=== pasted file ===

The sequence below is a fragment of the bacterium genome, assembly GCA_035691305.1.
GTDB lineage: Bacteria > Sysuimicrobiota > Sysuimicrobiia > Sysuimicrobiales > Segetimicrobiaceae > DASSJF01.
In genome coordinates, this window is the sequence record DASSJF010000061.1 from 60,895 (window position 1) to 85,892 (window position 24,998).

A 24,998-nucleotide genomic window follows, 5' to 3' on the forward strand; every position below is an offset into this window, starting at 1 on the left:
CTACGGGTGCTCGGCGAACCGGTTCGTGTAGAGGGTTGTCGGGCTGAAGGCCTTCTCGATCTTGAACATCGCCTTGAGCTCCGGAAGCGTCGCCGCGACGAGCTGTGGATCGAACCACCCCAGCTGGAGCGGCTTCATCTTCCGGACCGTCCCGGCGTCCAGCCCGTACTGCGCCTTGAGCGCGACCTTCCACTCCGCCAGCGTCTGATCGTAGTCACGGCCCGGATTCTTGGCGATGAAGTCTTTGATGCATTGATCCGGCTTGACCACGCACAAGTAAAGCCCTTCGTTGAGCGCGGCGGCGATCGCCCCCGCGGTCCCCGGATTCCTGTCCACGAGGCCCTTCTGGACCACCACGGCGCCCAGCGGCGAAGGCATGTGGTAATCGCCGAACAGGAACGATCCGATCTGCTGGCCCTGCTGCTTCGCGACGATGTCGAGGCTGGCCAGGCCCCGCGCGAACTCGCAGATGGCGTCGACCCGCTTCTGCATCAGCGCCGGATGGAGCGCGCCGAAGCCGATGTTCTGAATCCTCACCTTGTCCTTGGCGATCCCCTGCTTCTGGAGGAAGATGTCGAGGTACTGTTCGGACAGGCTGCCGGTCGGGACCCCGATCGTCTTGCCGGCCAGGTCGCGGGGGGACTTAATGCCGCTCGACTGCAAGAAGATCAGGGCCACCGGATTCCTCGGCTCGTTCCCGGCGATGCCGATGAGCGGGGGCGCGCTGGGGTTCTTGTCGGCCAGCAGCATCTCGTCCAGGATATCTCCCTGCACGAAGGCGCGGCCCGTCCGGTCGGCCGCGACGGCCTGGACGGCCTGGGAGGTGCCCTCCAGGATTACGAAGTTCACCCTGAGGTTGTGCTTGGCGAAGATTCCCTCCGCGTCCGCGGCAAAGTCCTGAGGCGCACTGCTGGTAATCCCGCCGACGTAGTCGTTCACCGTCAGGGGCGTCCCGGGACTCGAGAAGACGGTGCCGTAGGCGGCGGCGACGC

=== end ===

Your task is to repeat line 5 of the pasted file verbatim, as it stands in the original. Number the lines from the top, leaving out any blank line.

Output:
CTACGGGTGCTCGGCGAACCGGTTCGTGTAGAGGGTTGTCGGGCTGAAGGCCTTCTCGATCTTGAACATCGCCTTGAGCTCCGGAAGCGTCGCCGCGACGAGCTGTGGATCGAACCACCCCAGCTGGAGCGGCTTCATCTTCCGGACCGTCCCGGCGTCCAGCCCGTACTGCGCCTTGAGCGCGACCTTCCACTCCGCCAGCGTCTGATCGTAGTCACGGCCCGGATTCTTGGCGATGAAGTCTTTGATGCATTGATCCGGCTTGACCACGCACAAGTAAAGCCCTTCGTTGAGCGCGGCGGCGATCGCCCCCGCGGTCCCCGGATTCCTGTCCACGAGGCCCTTCTGGACCACCACGGCGCCCAGCGGCGAAGGCATGTGGTAATCGCCGAACAGGAACGATCCGATCTGCTGGCCCTGCTGCTTCGCGACGATGTCGAGGCTGGCCAGGCCCCGCGCGAACTCGCAGATGGCGTCGACCCGCTTCTGCATCAGCGCCGGATGGAGCGCGCCGAAGCCGATGTTCTGAATCCTCACCTTGTCCTTGGCGATCCCCTGCTTCTGGAGGAAGATGTCGAGGTACTGTTCGGACAGGCTGCCGGTCGGGACCCCGATCGTCTTGCCGGCCAGGTCGCGGGGGGACTTAATGCCGCTCGACTGCAAGAAGATCAGGGCCACCGGATTCCTCGGCTCGTTCCCGGCGATGCCGATGAGCGGGGGCGCGCTGGGGTTCTTGTCGGCCAGCAGCATCTCGTCCAGGATATCTCCCTGCACGAAGGCGCGGCCCGTCCGGTCGGCCGCGACGGCCTGGACGGCCTGGGAGGTGCCCTCCAGGATTACGAAGTTCACCCTGAGGTTGTGCTTGGCGAAGATTCCCTCCGCGTCCGCGGCAAAGTCCTGAGGCGCACTGCTGGTAATCCCGCCGACGTAGTCGTTCACCGTCAGGGGCGTCCCGGGACTCGAGAAGACGGTGCCGTAGGCGGCGGCGACGC